The proposed change [removing the £20 uplift] is the difference between paying our bills and not being able to pay some of them. And if [a] one off expenses crop up (like new shoes for kids etc) then you can’t cover it. Amy changes to benefits are very stressful.

From our work with parents and carers, we know how this financial insecurity intersects with, and is compounded by, the insecurity that we all face because of the conditions that the pandemic creates. We also know that the £20 uplift is not a panacea, and it is not enough: families with children urgently need help with the costs of their children, and to address the stubbornly high levels of child poverty. Lexie, who receives the £20 uplift explained:

The £20 is the bare minimum of help to be honest. I know that sounds ungrateful but £20 doesn’t cover much these days. By the end of the month, we are still choosing between eating and heating. We have always aimed to do better by our children than what we had but it’s almost impossible. No one in today’s day and age should be choosing between eating and heating.

As analysis by the Institute for Fiscal Studies has shown, the £20 uplift to Universal Credit represents the first significant real increase in benefit levels in the last half century for families without children. However, and this is especially important, while a sizeable and significant increase, it has made ‘barely a dent’ in the decline in the real value of the social security safety net (excluding housing) for childless families as a faction of earnings levels, which has fallen almost continually for the last 50 years. The picture for families with children, the focus of our COVID Realities work, is more complicated; but there is a broader message that the £20 uplift is only a partial and limited corrective for decades of decline in the real value of social security, which hastened under the 2010-2019 Conservative-led governments, especially due to the freezing of benefit levels. Against this context, it was especially important to make the £20 increase a permanent one as part of a broader commitment to the social security system in the UK.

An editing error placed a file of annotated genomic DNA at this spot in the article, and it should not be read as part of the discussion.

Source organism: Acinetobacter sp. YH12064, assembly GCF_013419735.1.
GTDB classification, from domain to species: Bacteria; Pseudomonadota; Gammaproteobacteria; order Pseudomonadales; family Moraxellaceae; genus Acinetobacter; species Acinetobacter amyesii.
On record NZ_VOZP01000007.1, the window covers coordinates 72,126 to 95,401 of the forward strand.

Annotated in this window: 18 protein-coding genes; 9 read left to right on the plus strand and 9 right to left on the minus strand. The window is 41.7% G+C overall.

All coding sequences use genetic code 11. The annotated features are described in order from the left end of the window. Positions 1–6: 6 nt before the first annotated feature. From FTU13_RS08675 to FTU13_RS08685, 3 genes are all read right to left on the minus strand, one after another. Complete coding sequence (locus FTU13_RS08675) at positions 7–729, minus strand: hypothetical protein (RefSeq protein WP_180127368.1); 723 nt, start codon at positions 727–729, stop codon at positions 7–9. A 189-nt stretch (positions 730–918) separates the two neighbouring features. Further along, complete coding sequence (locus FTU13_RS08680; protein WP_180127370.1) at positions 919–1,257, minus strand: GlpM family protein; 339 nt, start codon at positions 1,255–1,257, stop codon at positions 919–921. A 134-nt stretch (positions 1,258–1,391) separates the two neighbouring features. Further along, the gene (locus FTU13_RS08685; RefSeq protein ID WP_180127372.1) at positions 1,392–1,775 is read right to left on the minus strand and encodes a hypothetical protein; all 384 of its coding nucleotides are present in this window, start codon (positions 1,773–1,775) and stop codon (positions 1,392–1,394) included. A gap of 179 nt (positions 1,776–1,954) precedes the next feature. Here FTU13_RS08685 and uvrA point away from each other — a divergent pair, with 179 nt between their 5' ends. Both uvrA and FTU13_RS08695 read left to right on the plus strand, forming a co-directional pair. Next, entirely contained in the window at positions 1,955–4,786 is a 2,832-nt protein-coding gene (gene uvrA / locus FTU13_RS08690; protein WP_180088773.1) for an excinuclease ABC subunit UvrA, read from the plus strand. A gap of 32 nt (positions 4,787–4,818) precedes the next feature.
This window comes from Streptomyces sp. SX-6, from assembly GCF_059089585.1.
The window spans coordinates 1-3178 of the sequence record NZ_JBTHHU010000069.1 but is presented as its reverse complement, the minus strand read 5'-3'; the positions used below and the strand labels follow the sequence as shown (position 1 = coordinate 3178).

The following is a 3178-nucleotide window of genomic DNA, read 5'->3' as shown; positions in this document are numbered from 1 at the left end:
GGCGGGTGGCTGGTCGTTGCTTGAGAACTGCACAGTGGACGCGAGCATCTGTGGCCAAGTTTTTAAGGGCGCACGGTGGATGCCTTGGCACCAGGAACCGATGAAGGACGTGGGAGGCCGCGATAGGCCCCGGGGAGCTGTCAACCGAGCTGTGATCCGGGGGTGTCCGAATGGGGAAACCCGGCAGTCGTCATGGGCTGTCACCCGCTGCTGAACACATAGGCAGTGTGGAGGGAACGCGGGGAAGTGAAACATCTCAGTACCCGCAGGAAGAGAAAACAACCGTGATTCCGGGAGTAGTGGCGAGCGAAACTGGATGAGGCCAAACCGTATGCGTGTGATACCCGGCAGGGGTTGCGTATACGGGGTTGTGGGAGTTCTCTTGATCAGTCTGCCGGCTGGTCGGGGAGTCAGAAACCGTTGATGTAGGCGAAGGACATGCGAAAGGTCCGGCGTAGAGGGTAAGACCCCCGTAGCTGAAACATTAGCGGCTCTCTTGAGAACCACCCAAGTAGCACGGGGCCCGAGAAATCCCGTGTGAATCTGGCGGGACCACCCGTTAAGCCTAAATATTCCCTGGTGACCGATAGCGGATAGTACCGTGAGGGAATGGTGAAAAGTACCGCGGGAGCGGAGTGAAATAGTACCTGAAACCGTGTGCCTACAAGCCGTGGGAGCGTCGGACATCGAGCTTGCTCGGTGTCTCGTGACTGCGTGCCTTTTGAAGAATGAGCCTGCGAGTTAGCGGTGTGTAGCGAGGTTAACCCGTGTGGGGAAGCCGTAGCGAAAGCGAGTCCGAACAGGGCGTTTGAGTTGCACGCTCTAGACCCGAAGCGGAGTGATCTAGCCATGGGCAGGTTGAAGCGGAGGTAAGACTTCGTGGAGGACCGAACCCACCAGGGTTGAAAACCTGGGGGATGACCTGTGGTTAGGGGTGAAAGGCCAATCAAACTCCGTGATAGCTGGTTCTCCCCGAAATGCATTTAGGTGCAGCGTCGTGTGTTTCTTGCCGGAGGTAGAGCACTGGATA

We have seen the possibility in their pandemic response for the government to be bold, to spend money, and to intervene to protect livelihoods. But there has been a failure to do this on social security, and this failure needs to be writ large in all the analysis of this budget, in the weeks and months ahead. It is a failure of ambition and a failure to do what our society so urgently needs.


Note: The project on which the above draws has been funded by the Nuffield Foundation, but the views expressed are those of the authors and not necessarily the Foundation.

About the Authors

Ruth Patrick is Lecturer in Social Policy at the University of York.

Kayleigh Garthwaite is a Birmingham Fellow in the Department of Social Policy, Sociology and Criminology at the University of Birmingham.

Geoff Page is Research Associate at the University of York.

Maddy Power is a Research Fellow at the University of York.

Katie Pybus is a Research Fellow at the University of York.


Austerity by Design

Yanis Varoufakis’s lessons for reasserting European social democracy.

J. W. Mason

Image: Ververidis Vasilis/Shutterstock